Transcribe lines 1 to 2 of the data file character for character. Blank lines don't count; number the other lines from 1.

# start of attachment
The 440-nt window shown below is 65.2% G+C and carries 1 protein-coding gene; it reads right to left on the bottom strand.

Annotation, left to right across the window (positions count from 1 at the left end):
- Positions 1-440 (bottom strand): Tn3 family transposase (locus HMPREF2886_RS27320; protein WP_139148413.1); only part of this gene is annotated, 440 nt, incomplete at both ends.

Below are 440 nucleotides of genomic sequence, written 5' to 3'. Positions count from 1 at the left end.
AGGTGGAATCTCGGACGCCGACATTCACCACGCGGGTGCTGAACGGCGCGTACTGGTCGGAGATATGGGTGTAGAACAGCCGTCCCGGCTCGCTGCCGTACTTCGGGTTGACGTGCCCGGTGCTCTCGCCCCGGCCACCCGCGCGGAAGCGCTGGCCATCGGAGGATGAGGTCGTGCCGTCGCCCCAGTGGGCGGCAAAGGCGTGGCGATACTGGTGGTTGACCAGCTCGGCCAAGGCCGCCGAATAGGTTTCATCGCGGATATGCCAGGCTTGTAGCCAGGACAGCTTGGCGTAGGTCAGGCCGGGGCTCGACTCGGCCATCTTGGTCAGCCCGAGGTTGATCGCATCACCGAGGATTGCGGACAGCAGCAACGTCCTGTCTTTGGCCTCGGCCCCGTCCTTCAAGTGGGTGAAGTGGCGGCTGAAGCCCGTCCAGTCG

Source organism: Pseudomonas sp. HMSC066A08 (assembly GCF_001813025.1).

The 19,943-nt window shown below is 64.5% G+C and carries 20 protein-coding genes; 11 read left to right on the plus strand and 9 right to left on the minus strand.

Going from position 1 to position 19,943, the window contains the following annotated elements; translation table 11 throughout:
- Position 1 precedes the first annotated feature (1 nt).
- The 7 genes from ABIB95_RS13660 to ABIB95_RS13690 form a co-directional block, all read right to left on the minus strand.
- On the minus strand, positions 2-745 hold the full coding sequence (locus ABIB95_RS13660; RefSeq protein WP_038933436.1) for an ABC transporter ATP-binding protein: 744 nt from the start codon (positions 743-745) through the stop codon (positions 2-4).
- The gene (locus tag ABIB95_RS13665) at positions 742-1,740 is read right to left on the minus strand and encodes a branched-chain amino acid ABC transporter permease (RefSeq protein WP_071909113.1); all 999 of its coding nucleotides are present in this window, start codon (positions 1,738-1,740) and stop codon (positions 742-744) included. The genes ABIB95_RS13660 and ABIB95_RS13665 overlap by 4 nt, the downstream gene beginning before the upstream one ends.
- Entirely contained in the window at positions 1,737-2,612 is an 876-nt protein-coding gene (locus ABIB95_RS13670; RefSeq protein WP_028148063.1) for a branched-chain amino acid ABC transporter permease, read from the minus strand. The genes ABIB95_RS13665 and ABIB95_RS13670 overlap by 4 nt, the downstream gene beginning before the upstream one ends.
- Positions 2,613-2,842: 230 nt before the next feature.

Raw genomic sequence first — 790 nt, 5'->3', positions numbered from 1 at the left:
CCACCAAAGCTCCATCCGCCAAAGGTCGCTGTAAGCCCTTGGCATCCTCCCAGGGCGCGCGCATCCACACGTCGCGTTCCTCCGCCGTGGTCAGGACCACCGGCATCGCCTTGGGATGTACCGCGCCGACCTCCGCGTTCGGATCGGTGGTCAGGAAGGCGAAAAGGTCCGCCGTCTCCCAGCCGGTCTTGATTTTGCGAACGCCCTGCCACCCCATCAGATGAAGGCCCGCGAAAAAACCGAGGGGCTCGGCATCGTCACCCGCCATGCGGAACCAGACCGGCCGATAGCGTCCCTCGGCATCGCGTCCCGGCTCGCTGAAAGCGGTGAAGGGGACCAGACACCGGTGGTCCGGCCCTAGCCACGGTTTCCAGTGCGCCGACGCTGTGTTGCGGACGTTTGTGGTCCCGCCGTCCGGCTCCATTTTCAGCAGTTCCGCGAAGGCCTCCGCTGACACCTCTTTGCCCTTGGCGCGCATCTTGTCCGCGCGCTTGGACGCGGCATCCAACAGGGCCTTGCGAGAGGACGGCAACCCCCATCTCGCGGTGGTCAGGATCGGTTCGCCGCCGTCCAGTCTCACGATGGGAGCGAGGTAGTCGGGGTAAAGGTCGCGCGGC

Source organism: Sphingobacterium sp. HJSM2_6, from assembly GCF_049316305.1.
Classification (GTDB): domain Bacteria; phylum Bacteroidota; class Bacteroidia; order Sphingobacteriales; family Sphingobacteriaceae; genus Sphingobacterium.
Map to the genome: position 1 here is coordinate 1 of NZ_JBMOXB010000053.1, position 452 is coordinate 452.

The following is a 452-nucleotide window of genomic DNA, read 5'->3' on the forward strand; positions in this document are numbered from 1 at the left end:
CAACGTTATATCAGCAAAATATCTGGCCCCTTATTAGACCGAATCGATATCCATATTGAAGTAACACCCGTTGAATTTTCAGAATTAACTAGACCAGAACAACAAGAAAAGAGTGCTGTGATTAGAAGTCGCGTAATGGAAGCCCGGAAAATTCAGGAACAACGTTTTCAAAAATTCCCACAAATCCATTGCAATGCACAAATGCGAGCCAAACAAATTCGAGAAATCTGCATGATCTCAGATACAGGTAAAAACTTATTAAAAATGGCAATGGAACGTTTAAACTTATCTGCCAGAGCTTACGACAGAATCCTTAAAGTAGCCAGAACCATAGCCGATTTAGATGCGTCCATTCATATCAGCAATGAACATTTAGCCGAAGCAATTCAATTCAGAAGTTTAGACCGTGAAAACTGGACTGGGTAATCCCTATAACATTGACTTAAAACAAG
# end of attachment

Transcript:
The 440-nt window shown below is 65.2% G+C and carries 1 protein-coding gene; it reads right to left on the bottom strand.

Annotation, left to right across the window (positions count from 1 at the left end):